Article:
Never mind that the actual numbers in BMI are just benchmarks anyway… wouldn’t it be more awesome to have a BMI of 0.041?
If we did change to a curriculum with courses in finance, data, and engineering, we’d still have to prepare students for other careers. Giving students ways to think about and solve problems is the real goal, not cos(arcsin 1/2), which is an assessed skill — I’m confident we could build an equally ugly-looking test with nothing but finance formulas or z-scores.
Also, an entire YEAR on finance? What would that even look like?? There are a lot of really deep, good applications of mathematics to finance, and at many layers of difficulty. I’d rather see finance, data, and engineering appear in all courses appropriately, and let students who want to specialize in those careers choose to take an elective course in that direction.
So, why do we tell every student in the country “you must take algebra” instead of telling them “you must take (your favorite application here)”? That’s a long conversation, but I believe the thinking skills that can be developed in mathematics have a greater pull than any specific application we could teach students. Common Core’s mathematical practices do a better job than I can on this, but it’s still a long road to change attitudes about mathematics, pushing more toward those goals than the content and skill-based goals often cited as the purpose of taking mathematics.
Paul WolfSeptember 3, 2011 - 10:30 am -
A facilitator at one of the workshops I went to this summer, Laura Kent, said that context is “anything that gives the students access to the math.” I’ve thought about that since then, and I’m starting to think that we can’t ever really avoid context, we can only hope to put problems in the right context the right way.
I identify heavily with the second quote, too. I think one of the things that drew me to math as a student in the first place was the fact that no matter how crazy my over-dramatic high school life was, math was always the same, which was comforting.
Another thing I think about is how it seems that over time topics that at one point seem to be “pure math” ideas end up having unforseen applications decades or centuries down the road.
KarimSeptember 3, 2011 - 2:18 pm -
Again, I think we’re getting lost in the duality that doesn’t exist. This conversation seems to have strayed towards the “pure vs. applied” poles with no mention of the middle ground. For me, the question isn’t whether we should spend all year teaching decontextualized functions (difficult to apply, but maximally flexible) or turning algebra into a finance course (directly applicable but possibly narrow).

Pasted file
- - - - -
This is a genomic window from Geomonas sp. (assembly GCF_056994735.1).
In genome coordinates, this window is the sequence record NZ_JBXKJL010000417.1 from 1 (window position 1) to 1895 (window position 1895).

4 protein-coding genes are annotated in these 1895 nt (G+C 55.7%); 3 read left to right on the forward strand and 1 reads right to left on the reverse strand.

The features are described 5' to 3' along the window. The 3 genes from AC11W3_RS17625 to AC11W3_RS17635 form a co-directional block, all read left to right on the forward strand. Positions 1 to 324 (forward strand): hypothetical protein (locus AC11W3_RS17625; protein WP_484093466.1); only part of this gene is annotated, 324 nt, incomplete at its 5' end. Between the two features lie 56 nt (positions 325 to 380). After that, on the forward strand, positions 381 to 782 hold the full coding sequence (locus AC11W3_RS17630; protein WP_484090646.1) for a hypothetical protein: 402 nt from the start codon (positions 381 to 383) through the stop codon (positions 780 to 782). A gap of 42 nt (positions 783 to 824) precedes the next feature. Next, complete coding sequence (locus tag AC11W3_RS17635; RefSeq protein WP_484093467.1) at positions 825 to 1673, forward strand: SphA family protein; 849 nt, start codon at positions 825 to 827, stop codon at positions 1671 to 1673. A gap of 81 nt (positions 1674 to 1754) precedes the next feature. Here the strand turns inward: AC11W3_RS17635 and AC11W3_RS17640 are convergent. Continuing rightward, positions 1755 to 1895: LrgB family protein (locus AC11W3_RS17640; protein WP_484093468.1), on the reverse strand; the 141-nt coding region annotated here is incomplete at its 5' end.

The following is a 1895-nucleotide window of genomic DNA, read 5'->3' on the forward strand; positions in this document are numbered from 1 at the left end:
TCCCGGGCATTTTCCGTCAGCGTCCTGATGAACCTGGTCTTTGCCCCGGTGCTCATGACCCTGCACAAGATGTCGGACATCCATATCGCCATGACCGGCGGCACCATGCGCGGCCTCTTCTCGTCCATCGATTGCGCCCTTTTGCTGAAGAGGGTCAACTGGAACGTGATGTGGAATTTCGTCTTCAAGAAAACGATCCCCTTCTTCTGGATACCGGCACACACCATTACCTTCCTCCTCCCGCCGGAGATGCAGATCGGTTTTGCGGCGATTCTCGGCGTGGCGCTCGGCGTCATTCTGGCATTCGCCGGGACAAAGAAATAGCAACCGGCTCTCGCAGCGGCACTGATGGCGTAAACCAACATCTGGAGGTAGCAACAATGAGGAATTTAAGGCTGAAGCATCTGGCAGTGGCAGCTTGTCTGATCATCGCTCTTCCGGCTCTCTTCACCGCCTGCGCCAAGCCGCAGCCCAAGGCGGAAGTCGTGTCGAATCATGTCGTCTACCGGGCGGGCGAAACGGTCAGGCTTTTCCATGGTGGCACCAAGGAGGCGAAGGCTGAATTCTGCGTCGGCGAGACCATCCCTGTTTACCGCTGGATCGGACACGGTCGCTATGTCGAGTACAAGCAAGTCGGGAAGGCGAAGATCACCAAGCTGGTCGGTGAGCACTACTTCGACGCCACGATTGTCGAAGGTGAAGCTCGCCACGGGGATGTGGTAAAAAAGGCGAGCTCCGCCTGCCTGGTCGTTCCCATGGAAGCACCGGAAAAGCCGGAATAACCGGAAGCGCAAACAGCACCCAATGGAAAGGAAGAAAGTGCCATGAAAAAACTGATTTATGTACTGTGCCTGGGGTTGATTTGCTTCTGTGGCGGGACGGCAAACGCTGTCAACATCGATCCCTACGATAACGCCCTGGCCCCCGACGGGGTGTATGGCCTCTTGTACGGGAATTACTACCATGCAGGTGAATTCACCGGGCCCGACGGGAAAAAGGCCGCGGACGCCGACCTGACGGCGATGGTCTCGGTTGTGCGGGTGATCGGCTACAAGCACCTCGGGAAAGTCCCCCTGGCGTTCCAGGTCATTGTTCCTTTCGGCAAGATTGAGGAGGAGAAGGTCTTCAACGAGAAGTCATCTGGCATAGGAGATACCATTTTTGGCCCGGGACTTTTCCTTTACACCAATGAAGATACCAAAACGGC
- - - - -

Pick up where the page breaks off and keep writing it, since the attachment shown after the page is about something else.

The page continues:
Rather, it’s HOW to get kids comfortable with the abstraction. Given the way students react to math every single year, it’s really hard to make the case that the traditional (which is to say, decontextualized) approach is the best one. We may love pure equations ourselves, but we also read math blogs.
Every year students ask, “What does this mean?” and “When will I use this?”. These questions are related. If we want students to apply math to something else then we have to give them the something first. Back to the Wheel of Fortune example from earlier, students walk out knowing a lot about game shows, and that’s great. But they also walk out better at fractions, better at percents and better at probabilities than they would have been otherwise.
It’s not a choice between pure vs. applied. It’s a question of order. Do you learn grammar rules before having a conversation, or do you have a conversation, learn and refine the rules, and then apply them to a better conversation later?
I think we’re making this way too complicated.
Matt KitchenSeptember 4, 2011 - 5:42 am -
As a middle school math teacher and creature and user of real-life based math instruction the solution to this seems rather easy and is steeped in education theory already.
You do both.
I have students who love solving math in the traditional “text book” style and I have students who would avoid touching one at all costs. So I differentiate and pull in real-life based instruction fairly often, but it is not my only source of math instruction. Some students respond amazingly to it, some students could care less.
Reach all types of learners and vary your styles.
KarimSeptember 4, 2011 - 8:04 am -
@Matt Kitchen: Beautifully said. (By the way, Matt has a very cool thing going at http://makemathmore.com/. Definitely worth a look.)
Bowen KerinsSeptember 5, 2011 - 5:36 pm -
Well put, Matt! You never know what will grab students.
Karim, I didn’t want it to be a pure vs. applied argument either. What I think does matter is experience before formalization, and that experience should be in context.
But I also believe mathematics can be the context.
One of my favorite open-ended activities in Algebra 1 amounts to “Here are some number tricks. Why do they work? Now you make some.” It’s a real grabber, but has absolutely nothing to do with any application or “real-world” context. Still it serves the same purpose: opening the door for further study and conversation.
Thanks to you both!